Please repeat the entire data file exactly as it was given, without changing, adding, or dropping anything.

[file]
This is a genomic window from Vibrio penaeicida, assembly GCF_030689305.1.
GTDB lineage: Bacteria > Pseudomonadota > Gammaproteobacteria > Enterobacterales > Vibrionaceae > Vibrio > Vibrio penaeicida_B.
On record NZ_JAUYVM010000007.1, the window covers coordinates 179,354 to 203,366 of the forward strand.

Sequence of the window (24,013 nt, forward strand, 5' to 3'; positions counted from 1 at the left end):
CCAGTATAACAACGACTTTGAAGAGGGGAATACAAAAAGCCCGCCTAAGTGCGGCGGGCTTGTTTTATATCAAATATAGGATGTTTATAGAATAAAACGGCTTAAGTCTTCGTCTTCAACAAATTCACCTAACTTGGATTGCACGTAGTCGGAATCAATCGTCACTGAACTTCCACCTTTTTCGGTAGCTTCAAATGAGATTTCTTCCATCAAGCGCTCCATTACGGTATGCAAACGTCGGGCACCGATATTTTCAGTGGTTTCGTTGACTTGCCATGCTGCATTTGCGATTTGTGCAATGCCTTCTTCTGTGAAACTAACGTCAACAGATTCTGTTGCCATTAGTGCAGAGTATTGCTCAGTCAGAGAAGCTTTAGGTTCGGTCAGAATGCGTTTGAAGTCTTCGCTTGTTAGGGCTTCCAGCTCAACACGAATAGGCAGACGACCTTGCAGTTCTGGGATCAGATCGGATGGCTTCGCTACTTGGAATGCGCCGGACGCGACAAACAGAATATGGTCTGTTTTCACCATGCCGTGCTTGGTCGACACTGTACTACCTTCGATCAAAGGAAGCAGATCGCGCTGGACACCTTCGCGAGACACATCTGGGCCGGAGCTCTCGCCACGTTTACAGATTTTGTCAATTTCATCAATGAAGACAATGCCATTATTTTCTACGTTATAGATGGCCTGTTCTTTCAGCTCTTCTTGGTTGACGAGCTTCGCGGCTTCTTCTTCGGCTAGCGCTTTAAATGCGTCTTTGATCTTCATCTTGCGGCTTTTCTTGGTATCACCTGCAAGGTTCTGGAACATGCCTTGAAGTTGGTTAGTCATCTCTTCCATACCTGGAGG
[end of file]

This is a genomic window from Vibrio penaeicida, assembly GCF_030689305.1.
GTDB lineage: Bacteria > Pseudomonadota > Gammaproteobacteria > Enterobacterales > Vibrionaceae > Vibrio > Vibrio penaeicida_B.
On record NZ_JAUYVM010000007.1, the window covers coordinates 179,354 to 203,366 of the forward strand.

Sequence of the window (24,013 nt, forward strand, 5' to 3'; positions counted from 1 at the left end):
CCAGTATAACAACGACTTTGAAGAGGGGAATACAAAAAGCCCGCCTAAGTGCGGCGGGCTTGTTTTATATCAAATATAGGATGTTTATAGAATAAAACGGCTTAAGTCTTCGTCTTCAACAAATTCACCTAACTTGGATTGCACGTAGTCGGAATCAATCGTCACTGAACTTCCACCTTTTTCGGTAGCTTCAAATGAGATTTCTTCCATCAAGCGCTCCATTACGGTATGCAAACGTCGGGCACCGATATTTTCAGTGGTTTCGTTGACTTGCCATGCTGCATTTGCGATTTGTGCAATGCCTTCTTCTGTGAAACTAACGTCAACAGATTCTGTTGCCATTAGTGCAGAGTATTGCTCAGTCAGAGAAGCTTTAGGTTCGGTCAGAATGCGTTTGAAGTCTTCGCTTGTTAGGGCTTCCAGCTCAACACGAATAGGCAGACGACCTTGCAGTTCTGGGATCAGATCGGATGGCTTCGCTACTTGGAATGCGCCGGACGCGACAAACAGAATATGGTCTGTTTTCACCATGCCGTGCTTGGTCGACACTGTACTACCTTCGATCAAAGGAAGCAGATCGCGCTGGACACCTTCGCGAGACACATCTGGGCCGGAGCTCTCGCCACGTTTACAGATTTTGTCAATTTCATCAATGAAGACAATGCCATTATTTTCTACGTTATAGATGGCCTGTTCTTTCAGCTCTTCTTGGTTGACGAGCTTCGCGGCTTCTTCTTCGGCTAGCGCTTTAAATGCGTCTTTGATCTTCATCTTGCGGCTTTTCTTGGTATCACCTGCAAGGTTCTGGAACATGCCTTGAAGTTGGTTAGTCATCTCTTCCATACCTGGAGG